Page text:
By Attorney Amanda Buzo
A friend of mine called me with a desperate plea for help. His wife had given birth a year prior and they were getting ready to leave for their first post-child vacation. Their bags were packed, but his wife was refusing to board the plane. They had not reviewed any of the estate planning documents I prepared for them and instead left them sitting on the kitchen counter for months. His wife was not concerned with what would happen to their “stuff” in the unlikely event they expired during this much-needed vacation. No, she cared about making sure her in-laws did not “get” their young son if they passed away. She wanted their little bundle of joy to be raised by her sister, and my friend agreed. “Never fear, you will be on that plane,” I assured my friend. “Now follow my instructions . . .”
You should not wait until you are facing imminent or imagined death to make decisions regarding guardianship. “Guardianship” is the term used to describe the relationship between the guardian (the person appointed by the probate court to care for someone else) and the ward (person who needs a guardian). Parents are the “natural” guardians of their children who are under the age of 18 and do not have to petition the probate court to be the guardian of their minor children; however, the minor child may need a guardian if his or her parents are injured or pass away.
The parent’s nomination for guardian should be in writing. The nomination can be in a document that specifically addresses guardianship or it can be included in another document, such as a last will and testament or durable power of attorney. The nominee is not required to live in Ohio, but there may be situations where a local guardian is in the child’s best interest or required by the probate court.
A common misconception is that the written nomination alone gives the nominee the authority to act as guardian. In fact, the probate court must issue a letter of guardianship appointing a guardian before the individual or entity has authority to serve as guardian. Once a guardianship is needed, the person who wishes to act as guardian must submit an application to the probate court in the county in which the ward resides. Each county has its own procedure, but, generally speaking, the applicant is required to provide a list of the ward’s next of kin and attend a hearing. Since any interested party may apply to be guardian, a written nomination from a parent could be used to settle any disagreements as to who should serve if the parent has passed away. Every child under 18 without parents living is presumed to need a guardian (and those over 14 are asked about their preference).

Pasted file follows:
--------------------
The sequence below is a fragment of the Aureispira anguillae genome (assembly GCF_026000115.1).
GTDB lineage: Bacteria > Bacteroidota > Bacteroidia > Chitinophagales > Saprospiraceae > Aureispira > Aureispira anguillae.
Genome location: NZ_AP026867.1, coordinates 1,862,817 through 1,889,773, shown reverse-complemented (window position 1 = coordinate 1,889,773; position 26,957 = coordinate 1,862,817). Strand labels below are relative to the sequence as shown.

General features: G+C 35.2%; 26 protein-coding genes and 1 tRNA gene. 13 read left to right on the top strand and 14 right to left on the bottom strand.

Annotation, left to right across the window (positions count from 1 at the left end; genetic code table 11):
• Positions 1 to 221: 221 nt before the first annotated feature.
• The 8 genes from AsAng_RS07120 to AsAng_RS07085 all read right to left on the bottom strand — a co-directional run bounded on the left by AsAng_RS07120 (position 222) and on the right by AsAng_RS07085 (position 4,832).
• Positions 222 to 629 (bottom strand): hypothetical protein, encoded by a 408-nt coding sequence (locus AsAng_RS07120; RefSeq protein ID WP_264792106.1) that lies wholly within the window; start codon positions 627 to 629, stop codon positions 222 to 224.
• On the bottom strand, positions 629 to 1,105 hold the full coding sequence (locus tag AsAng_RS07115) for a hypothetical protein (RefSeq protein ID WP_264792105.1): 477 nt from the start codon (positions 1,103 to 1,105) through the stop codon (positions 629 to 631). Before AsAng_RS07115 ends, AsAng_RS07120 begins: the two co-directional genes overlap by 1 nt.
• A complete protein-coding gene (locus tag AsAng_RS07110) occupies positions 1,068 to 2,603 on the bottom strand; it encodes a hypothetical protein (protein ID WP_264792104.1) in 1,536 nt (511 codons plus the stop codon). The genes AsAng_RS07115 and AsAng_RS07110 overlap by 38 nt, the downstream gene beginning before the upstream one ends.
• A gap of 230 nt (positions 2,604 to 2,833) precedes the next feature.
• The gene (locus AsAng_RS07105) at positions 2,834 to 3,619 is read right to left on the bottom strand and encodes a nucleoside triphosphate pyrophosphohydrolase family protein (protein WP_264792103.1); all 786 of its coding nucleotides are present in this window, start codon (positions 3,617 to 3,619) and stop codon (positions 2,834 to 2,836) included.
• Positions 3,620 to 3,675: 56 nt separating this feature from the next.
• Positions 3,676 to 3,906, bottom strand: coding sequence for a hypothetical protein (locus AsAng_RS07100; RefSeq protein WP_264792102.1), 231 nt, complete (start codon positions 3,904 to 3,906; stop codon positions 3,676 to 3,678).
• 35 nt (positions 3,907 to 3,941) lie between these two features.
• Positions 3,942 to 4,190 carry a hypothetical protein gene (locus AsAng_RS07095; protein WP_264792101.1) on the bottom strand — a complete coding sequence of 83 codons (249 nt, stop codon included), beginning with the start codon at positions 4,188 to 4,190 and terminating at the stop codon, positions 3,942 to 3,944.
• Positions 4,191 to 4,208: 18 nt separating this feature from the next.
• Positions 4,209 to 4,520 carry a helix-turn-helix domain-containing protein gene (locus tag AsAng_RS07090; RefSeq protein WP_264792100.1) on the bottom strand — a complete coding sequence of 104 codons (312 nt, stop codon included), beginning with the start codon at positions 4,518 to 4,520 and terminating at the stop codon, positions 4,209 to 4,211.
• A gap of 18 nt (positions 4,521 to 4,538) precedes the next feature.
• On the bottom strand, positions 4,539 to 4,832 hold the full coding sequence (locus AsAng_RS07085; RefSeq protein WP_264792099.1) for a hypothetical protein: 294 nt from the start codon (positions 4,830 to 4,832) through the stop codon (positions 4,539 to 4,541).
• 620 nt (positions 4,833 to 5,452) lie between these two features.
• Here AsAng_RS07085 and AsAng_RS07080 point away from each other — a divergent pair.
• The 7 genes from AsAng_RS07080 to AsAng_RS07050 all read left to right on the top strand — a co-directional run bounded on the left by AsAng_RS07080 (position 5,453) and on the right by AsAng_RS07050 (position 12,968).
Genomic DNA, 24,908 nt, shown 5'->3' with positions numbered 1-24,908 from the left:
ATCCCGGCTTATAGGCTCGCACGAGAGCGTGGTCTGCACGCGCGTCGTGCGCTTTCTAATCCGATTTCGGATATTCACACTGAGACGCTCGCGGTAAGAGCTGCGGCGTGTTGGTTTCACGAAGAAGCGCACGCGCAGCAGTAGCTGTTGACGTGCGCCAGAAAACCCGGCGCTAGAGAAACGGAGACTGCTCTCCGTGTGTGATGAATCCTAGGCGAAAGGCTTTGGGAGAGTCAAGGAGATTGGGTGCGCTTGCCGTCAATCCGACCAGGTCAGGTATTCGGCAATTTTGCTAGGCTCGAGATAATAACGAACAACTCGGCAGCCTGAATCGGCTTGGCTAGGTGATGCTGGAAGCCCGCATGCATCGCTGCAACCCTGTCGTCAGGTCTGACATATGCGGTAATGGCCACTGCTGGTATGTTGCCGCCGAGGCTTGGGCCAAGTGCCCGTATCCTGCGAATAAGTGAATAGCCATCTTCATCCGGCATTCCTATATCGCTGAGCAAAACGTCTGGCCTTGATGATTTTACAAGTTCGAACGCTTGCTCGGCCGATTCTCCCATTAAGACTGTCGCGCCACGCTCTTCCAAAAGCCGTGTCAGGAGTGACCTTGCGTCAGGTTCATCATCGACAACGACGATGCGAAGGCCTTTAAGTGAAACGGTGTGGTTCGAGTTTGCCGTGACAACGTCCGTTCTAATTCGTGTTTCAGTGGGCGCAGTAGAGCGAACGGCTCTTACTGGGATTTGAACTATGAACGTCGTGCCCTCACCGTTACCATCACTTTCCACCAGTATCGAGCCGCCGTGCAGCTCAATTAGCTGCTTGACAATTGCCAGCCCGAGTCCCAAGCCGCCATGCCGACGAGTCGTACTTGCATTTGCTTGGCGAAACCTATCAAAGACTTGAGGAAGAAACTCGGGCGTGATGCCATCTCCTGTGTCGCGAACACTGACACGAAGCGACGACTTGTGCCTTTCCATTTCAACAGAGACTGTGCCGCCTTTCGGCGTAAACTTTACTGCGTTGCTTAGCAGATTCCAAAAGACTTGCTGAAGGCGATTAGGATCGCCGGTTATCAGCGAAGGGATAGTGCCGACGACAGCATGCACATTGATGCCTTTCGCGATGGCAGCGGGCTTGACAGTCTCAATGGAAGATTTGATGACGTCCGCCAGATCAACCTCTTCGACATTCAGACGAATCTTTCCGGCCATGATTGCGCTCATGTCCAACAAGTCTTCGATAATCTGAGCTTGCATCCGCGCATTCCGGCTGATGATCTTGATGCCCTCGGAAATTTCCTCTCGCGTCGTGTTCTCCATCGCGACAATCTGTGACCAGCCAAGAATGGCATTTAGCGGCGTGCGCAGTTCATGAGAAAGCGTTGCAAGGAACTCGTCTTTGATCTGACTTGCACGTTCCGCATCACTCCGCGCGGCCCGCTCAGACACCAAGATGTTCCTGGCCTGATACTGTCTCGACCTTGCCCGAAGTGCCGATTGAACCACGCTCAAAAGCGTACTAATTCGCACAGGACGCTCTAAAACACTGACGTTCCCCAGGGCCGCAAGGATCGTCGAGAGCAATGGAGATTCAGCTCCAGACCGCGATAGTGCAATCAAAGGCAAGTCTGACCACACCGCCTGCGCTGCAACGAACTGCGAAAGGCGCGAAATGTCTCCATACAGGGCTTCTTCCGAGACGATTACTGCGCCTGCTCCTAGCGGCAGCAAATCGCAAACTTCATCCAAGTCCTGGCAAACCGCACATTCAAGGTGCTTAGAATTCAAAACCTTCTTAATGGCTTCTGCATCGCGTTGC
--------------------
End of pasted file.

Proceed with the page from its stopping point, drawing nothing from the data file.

A guardian may also be necessary even when the parents are living if the adult child is deemed “incompetent”. When a child turns 18, he is no longer a minor and “becomes his own guardian.” As a result, his parents no longer have legal authority to make financial or medical decisions for him even if they are living and even if the child has profound disabilities, despite the fact that the now-adult child may remain dependent on the parent for things like shelter, money, making doctors’ appointments, college tuition, or health insurance.
If an adult child needs a guardian because of a physical or mental impairment (the legal term is “adult incompetent”), the parent would have to follow the same procedure explained above to apply to serve as guardian, plus any applicant would also be required to submit a statement of expert evaluation completed by a licensed physician or clinical psychologist explaining why a guardian is needed for the adult child. Some parents may find the process tedious, surprising, or distressing; after all, who knows a child better than the parent? But the probate court takes its role as superior guardian very seriously and wants to ensure that the adult child with disabilities receives the care that he or she deserves, as well as the highest level of independence and dignity, in the least restrictive environment, as his condition will allow.
If you have a minor child or a child of any age with disabilities who may need a guardian as an adult, don’t wait until you are boarding that plane. Let your wishes be known now. “It takes as much energy to wish as it does to plan.” — Eleanor Roosevelt